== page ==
Now that contrast-enhanced ultrasound (CEUS) has been approved in the United States for several abdominal applications in adults and pediatrics, I decided to take a deeper look into the sonographer’s role in CEUS. Traditionally, sonographers perform ultrasound examinations based on a protocol, construct a preliminary ultrasound findings worksheet, and perhaps discuss the findings with a radiologist. And now CEUS has transformed traditional ultrasound and gives physicians and sonographers additional diagnostic information related to the presence and patterns of contrast enhancement.DSC00125

Based on sonographers’ traditional scope of practice, some questions came to mind. What is the training process for sonographers to learn CEUS? How should CEUS images be obtained and stored? How should CEUS findings be communicated?

I envision CEUS training for sonographers broken down into stages, where they begin by learning the basics and eventually transition to where they can perform and record the studies independently. The first stage for sonographers is the ‘CEUS learning curve.’ In this stage, sonographers become familiar with basic CEUS concepts, eg, understanding physics of contrast agents and contrast-specific image acquisition modes, CEUS protocols, and typical patterns of contrast enhancement seen in various organs. In addition, an important part of the training is recognizing contrast reactions, and learning IV placement, documentation and billing related to CEUS.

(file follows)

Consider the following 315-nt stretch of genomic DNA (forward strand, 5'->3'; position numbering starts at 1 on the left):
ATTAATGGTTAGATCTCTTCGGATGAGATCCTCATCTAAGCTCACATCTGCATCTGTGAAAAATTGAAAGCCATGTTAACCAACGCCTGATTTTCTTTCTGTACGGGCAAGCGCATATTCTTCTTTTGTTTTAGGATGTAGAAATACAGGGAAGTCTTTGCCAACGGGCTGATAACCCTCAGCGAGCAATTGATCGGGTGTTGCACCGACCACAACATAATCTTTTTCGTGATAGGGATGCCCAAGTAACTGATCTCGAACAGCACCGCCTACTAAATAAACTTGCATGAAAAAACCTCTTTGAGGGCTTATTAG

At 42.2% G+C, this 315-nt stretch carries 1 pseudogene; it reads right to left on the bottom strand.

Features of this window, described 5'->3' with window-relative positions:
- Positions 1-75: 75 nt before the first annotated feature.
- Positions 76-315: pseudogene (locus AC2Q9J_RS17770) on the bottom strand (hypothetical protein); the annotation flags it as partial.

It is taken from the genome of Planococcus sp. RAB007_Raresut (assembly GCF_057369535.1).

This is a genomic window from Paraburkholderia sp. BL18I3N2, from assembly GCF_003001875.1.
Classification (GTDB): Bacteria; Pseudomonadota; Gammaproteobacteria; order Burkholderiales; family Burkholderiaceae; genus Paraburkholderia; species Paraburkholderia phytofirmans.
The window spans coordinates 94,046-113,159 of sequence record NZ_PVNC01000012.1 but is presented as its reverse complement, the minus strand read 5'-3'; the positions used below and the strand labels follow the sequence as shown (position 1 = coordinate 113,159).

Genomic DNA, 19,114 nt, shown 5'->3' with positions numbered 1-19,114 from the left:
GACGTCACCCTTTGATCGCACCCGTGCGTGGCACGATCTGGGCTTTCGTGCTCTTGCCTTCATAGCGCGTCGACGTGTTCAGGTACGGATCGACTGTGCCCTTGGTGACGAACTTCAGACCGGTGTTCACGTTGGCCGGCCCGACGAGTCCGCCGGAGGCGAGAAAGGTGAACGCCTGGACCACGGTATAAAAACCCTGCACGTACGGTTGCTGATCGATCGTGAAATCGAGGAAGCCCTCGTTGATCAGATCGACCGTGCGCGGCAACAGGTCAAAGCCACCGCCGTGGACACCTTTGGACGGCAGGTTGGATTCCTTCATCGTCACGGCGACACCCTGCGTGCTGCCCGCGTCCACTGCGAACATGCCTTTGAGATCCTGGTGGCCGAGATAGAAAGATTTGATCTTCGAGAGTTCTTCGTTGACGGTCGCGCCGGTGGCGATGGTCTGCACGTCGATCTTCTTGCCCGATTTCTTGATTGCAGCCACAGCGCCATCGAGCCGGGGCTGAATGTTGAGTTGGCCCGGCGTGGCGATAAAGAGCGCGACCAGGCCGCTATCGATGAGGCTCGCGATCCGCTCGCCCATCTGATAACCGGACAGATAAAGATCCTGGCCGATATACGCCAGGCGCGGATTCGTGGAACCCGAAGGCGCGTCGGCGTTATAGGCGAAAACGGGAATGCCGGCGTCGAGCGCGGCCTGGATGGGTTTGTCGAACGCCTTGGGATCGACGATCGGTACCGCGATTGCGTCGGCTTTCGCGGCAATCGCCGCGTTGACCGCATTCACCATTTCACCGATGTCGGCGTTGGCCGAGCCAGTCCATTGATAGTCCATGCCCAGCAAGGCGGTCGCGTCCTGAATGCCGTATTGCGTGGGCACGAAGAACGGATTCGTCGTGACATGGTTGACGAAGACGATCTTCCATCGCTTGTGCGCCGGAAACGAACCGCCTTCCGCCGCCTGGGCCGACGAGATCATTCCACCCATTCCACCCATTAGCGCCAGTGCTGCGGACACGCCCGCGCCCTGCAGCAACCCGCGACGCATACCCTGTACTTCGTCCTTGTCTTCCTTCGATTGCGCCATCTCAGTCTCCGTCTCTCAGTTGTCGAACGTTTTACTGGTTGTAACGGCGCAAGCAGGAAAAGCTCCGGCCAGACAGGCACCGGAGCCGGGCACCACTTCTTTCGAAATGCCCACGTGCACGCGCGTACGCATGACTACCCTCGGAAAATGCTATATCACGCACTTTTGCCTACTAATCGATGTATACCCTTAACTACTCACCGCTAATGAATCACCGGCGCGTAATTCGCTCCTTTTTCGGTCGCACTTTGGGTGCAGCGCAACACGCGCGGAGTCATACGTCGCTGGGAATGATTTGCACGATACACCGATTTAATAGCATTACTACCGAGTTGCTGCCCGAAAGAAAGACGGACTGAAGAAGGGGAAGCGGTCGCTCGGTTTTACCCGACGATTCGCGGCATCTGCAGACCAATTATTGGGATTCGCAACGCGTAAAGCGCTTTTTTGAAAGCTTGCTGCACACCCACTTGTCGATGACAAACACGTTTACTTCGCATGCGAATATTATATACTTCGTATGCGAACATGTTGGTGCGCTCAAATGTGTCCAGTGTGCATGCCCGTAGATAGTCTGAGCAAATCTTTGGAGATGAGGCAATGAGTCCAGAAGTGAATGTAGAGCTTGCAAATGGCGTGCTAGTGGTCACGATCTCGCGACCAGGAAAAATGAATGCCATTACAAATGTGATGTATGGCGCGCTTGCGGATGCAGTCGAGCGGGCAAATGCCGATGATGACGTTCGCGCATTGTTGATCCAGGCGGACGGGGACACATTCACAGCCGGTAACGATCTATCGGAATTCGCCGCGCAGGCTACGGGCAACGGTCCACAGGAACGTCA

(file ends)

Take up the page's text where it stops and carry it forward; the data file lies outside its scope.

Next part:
The next stage involves sonographers performing more patient care and gaining scanning responsibilities. Sonographers place the IV and prepare the contrast agent. The scope of sonographer responsibilities does not generally include contrast injection (although it is reasonable since CT, MR, nuclear medicine, and echocardiography technologists routinely place IV lines and inject contrast). It should be noted that CEUS examination usually requires an additional person (physician, nurse, or another sonographer) to assist with contrast injection while the sonographer performs the ultrasound examination. In the beginning of sonographer training, it is very beneficial to have a radiologist present in the room to guide scanning and appropriate image recording.

In the third stage, a well-trained sonographer is more independent. At the completion of the examination, the sonographer will either send clips or still images to a physician to document the CEUS findings and discuss the procedure. Ideally, a worksheet is filled out, comparable to what is done today with “regular” ultrasound.